Youmna El Halabi
London Grammar: Californian Soil — Talk a walk down
If you have never been lulled into an ethereal dream by Hannah Reid’s voice, you are missing out on an Indie music experience.
While Nottingham, England is mostly known for the renowned legend of the vigilante Robin Hood, in 2009, there was a new sheriff in town.
London Grammar was formed that year, when lead singer Hannah Reid and guitarist Dan Rothman—both originally from London, met at the University of Nottingham, and Rothman suggested they collaborate together. They were joined a year later by Northampton native Dominic ‘Dot’ Major on keyboard, djembe—a rope-tuned skin-covered goblet drum played with bare hands, originally from West Africa, and drums.
After completing their university studies in 2010, the band moved to London where they started playing at local bars, gaining a following and catching the eye of many A&R representatives.
In 2012, “Hey Now” was released on YouTube, and was an immediate success. In 2013, their first EP, Metal and Dust made it to the top 5 of the iTunes chart in Australia; generating a lot of hub.
This year proved to be a significant one for London Grammar, as a number of famous singles were released, from “Wasting my Young Years” that peaked at number 31 on the UK Singles Chart, to “Strong”which peaked at number 16. The band was also featured on Disclosure’s album Settle, on the track “Help me Lose my Mind.” By September 2013, London Grammar had put out their own album, If You Wait; which included one of their most famous song “Nightcall.” The LP peaked at number 2 on the UK Singles Chart, and Australian Albums Chart.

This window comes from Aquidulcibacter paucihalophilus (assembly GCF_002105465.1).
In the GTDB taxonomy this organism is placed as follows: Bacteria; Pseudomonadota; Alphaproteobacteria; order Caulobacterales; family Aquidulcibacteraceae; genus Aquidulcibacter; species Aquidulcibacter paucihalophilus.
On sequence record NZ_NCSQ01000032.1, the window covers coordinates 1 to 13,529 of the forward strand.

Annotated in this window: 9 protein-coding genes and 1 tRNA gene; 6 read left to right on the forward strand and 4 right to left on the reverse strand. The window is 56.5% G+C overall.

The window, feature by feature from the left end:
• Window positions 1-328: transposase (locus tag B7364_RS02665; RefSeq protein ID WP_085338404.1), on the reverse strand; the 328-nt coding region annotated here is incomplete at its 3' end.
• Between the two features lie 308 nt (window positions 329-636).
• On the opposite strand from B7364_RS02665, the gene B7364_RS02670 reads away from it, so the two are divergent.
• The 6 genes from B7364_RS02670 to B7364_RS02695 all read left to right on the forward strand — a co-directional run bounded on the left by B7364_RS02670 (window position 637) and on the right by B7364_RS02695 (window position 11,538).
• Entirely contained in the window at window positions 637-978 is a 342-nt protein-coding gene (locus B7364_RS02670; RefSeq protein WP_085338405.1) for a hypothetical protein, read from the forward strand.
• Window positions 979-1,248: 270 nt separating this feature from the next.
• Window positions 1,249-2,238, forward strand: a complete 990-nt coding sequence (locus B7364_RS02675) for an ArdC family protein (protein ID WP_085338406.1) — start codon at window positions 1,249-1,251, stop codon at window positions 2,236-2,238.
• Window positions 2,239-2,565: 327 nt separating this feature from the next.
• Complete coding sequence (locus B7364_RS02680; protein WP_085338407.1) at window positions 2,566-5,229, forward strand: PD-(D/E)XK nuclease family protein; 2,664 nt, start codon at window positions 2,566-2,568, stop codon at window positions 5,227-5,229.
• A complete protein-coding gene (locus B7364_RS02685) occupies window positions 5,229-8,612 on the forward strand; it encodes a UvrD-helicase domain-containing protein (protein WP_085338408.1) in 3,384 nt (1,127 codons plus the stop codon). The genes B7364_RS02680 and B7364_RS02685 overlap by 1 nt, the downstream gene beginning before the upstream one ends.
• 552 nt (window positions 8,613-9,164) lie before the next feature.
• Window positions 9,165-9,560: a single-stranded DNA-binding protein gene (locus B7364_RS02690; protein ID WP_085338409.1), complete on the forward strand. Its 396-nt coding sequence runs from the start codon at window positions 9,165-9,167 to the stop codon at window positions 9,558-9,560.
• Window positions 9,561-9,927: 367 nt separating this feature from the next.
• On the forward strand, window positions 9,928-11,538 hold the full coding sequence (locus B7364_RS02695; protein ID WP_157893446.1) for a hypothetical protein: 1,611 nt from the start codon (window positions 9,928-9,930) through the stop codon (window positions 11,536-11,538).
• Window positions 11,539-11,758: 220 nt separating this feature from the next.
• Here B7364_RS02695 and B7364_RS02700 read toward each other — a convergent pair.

Their songs have been used on several TV series, and in 2017, the band’s cover of Chris Isaak’s “Wicked Game” was used in the trailer for the BBC series Peaky Blinders.
London Grammar had been on a break since 2017, but have come back in full force when their first single in three years “Baby it’s You” was released in August 2020. It was later followed in October by “Californian Soil,” the namesake their brand new album that was released on the 16th of April, 2021.
It is a collection of 12 songs, and from start to finish you are transported into a reverie of all sorts.
From the wordless “Intro” to the haunting “America.” If I were to give a word to the wise, this album is best listened to with headphones in, eyes closed, in a candlelit room. But then again, this theme seems to be recurrent for any London Grammar song.
A particularly outstanding track that spoke to my very core would be “I Need the Night,” an echo to “Nightcall.” The entire album plays from start to finish in my home, but there is something especially touching in the lyrics that I cannot seem to shake, nor ignore the parallels between the two celestial songs.
There is a voice, it is chastising me
I was so cold, what have become of me?
Take all your limbs and wrap them 'round your neck
So they all laugh at your predicament
All of the boys and girls, all people in this world
Give me a dream and I will give you my word
If you need an escape from the harsh realities of pandemic-infested daily lives, this album is what you need in your arsenal.